Tax Advantages to International Companies looking to the UK for Investment
As part of BBAA’s ongoing service we would like to clarify a number of issues regarding European investment. It is especially important to investors to know the details on eligibility for EIS tax relief with regard to cross-border investment. Changes were legislated in the Finance Act (No 3) 2010 and applied from 6th April 2011.
This legislation applies in respect of shares issued on or after 6 April 2011 and replaces the previous requirement that the issuing company or a qualifying 90% subsidiary carry on the qualifying trade wholly or mainly in the UK. It was introduced as part of the conditions under which the schemes were granted State Aid approval by the European Commission.
For an EIS company issuing shares, the requirement is that the issuing company must have a permanent establishment in the United Kingdom throughout Period B that is, at the date the shares are issued. [See VCM 20600 for an explanation of Period B].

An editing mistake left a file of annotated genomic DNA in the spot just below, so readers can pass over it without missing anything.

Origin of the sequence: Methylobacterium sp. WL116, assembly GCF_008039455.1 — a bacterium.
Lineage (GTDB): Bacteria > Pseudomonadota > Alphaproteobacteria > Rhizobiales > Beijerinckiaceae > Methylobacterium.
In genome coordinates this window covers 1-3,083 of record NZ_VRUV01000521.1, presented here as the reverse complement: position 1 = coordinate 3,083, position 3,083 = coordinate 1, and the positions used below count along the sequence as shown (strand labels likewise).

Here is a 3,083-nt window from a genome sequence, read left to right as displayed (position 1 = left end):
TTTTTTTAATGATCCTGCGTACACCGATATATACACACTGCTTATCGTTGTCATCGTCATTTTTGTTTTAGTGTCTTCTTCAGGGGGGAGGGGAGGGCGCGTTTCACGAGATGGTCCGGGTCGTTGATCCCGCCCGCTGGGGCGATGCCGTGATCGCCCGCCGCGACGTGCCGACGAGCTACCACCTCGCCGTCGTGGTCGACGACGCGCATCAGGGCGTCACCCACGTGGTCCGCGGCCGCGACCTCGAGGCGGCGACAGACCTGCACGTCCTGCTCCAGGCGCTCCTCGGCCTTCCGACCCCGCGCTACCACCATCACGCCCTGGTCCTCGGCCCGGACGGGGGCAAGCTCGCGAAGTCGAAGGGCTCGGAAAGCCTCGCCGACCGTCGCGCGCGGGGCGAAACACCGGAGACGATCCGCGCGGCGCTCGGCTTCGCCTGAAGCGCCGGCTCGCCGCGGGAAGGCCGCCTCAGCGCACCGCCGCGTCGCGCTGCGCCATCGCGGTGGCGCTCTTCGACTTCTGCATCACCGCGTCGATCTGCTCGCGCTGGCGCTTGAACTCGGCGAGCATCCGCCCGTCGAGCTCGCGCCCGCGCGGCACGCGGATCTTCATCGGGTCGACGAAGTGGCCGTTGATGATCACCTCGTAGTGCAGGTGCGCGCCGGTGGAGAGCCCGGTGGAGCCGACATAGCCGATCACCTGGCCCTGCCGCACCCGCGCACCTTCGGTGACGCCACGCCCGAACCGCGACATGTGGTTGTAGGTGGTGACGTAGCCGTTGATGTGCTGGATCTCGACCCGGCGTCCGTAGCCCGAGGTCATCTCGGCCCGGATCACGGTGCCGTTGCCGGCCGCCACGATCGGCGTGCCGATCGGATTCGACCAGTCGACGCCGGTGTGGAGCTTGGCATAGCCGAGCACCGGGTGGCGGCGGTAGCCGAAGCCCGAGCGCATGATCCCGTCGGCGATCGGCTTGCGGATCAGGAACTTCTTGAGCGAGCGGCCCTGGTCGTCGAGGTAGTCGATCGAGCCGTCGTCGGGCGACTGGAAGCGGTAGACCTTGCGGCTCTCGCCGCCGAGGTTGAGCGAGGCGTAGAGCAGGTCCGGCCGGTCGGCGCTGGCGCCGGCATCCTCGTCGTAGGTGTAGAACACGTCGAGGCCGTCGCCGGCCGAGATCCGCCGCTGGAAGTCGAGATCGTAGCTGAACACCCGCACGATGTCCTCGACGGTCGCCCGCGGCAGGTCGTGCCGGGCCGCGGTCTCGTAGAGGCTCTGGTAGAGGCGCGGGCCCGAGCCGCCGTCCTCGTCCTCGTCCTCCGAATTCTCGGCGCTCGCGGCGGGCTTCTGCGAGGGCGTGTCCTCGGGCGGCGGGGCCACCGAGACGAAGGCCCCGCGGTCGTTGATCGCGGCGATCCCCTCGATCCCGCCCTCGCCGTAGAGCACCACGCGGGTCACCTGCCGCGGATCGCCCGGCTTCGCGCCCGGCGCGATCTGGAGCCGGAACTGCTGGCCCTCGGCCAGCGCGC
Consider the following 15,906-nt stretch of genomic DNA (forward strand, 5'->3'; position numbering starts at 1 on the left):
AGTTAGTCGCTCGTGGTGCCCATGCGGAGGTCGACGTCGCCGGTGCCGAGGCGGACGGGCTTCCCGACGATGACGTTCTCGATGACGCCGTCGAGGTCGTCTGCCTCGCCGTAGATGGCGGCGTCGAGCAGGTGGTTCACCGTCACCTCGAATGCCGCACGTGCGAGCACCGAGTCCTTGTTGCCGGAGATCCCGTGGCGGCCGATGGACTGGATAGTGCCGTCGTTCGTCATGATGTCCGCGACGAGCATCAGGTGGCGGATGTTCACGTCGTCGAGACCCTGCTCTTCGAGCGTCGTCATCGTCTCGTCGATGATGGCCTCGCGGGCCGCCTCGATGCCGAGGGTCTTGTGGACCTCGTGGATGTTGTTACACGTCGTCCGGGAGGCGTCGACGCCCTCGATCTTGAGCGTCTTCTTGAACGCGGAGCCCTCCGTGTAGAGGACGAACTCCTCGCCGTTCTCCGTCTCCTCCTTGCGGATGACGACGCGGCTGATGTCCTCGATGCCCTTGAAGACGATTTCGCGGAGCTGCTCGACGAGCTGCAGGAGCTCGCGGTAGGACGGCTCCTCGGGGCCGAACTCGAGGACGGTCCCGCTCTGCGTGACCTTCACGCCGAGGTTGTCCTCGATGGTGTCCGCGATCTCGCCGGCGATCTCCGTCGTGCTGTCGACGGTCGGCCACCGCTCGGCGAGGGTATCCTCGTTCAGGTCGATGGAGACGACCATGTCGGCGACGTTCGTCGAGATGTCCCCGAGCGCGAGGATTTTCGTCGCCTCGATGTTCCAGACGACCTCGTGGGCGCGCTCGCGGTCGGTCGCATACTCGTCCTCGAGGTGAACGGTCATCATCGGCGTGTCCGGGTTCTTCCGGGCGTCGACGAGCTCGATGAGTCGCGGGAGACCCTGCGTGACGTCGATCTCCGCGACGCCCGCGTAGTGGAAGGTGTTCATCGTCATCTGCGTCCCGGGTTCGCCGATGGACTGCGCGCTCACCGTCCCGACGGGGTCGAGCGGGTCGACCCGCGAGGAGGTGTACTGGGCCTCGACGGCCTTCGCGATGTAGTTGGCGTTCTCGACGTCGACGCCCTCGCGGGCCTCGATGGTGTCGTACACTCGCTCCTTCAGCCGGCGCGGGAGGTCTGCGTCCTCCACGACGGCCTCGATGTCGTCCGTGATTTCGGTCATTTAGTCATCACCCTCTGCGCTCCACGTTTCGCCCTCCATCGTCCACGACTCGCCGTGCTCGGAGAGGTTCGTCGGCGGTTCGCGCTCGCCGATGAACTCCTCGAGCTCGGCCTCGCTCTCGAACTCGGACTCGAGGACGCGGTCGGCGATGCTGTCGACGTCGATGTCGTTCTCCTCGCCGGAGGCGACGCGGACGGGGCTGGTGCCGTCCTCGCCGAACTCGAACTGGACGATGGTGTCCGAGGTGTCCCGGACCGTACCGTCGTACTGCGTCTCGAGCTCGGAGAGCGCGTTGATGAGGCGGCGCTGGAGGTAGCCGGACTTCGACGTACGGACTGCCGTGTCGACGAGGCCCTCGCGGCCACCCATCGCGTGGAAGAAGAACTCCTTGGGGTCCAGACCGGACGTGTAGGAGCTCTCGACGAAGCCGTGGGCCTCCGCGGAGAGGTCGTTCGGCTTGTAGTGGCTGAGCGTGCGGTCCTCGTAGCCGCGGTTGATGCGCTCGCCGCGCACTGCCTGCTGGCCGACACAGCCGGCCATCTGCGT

For a VCT investee company, the requirement is that the relevant company must have a permanent establishment in the United Kingdom at all times from the issue of the holding to the time in question.
The legislation does not stipulate where the monies raised under the schemes, are to be used.
“Permanent establishment” is defined for the purposes of the Venture Capital schemes in the body of the legislation, at section 191A and section 302A. Note: the definition is slightly different from that at section 148 FA 2003 which serves for the purposes of the remainder UK Taxes Acts. This is so that the definition can be tailored as necessary for the purposes of the schemes, without the need to modify the more general domestic definition.